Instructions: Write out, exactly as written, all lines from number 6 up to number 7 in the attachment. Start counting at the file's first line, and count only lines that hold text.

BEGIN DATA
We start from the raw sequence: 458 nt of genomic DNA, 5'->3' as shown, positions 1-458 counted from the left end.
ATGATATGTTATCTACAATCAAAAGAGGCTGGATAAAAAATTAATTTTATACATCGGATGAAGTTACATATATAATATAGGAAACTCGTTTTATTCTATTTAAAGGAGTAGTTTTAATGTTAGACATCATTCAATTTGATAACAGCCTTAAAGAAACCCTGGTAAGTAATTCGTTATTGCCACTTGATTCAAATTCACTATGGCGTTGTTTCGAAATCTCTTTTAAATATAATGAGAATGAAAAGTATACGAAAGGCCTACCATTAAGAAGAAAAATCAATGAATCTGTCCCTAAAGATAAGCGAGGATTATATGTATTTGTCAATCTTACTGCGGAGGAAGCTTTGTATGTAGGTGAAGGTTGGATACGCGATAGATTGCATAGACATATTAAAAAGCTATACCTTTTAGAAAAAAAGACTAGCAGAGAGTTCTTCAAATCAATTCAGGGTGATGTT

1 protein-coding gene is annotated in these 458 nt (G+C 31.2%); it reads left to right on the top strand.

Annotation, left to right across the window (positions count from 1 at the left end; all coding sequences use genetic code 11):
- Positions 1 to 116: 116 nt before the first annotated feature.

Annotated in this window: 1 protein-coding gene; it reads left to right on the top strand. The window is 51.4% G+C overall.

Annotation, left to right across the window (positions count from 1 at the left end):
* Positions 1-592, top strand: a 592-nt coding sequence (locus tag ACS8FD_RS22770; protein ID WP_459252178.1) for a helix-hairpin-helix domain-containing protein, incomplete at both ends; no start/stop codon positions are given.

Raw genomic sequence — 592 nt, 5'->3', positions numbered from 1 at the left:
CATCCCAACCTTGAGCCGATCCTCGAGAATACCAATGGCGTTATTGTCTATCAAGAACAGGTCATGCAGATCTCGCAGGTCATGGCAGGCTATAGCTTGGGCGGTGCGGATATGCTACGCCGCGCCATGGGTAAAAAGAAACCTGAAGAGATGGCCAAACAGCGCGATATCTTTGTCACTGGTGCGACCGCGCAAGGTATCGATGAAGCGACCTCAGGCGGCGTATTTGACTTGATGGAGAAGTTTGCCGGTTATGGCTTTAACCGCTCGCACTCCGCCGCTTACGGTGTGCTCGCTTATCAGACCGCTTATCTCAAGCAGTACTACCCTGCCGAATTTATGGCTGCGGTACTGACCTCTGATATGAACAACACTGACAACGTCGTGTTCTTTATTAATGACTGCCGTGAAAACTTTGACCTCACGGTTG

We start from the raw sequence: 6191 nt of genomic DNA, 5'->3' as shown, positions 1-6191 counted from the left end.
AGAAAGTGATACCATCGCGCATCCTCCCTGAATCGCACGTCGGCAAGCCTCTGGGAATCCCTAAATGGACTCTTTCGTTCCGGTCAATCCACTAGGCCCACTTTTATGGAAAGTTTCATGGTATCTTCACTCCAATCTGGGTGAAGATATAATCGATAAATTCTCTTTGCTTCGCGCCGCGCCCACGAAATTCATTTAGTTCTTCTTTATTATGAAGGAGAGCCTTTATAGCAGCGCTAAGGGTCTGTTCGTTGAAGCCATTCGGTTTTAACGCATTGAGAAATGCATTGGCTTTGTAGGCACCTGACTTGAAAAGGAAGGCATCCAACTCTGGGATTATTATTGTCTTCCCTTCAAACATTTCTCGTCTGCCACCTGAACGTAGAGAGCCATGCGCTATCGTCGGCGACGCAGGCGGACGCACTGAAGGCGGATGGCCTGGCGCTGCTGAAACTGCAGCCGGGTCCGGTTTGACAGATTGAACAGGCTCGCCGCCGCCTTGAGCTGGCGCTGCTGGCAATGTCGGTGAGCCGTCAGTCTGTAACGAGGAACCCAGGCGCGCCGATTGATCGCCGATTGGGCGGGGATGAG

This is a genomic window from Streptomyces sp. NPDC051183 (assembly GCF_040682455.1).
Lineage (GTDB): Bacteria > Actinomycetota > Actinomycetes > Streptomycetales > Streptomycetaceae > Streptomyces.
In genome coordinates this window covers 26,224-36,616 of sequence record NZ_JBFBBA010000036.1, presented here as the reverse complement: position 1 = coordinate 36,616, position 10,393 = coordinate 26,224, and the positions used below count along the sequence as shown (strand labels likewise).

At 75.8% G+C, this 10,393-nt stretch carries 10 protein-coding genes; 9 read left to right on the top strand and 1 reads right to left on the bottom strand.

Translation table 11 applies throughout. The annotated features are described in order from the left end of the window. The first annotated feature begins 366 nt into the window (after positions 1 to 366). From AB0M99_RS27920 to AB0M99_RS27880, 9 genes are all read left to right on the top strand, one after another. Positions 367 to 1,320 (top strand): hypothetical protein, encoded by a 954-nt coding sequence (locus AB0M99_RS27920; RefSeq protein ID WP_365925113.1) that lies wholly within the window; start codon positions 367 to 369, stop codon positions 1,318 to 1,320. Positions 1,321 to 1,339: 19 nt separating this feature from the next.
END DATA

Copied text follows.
Annotated in this window: 1 protein-coding gene; it reads left to right on the top strand. The window is 51.4% G+C overall.

Annotation, left to right across the window (positions count from 1 at the left end):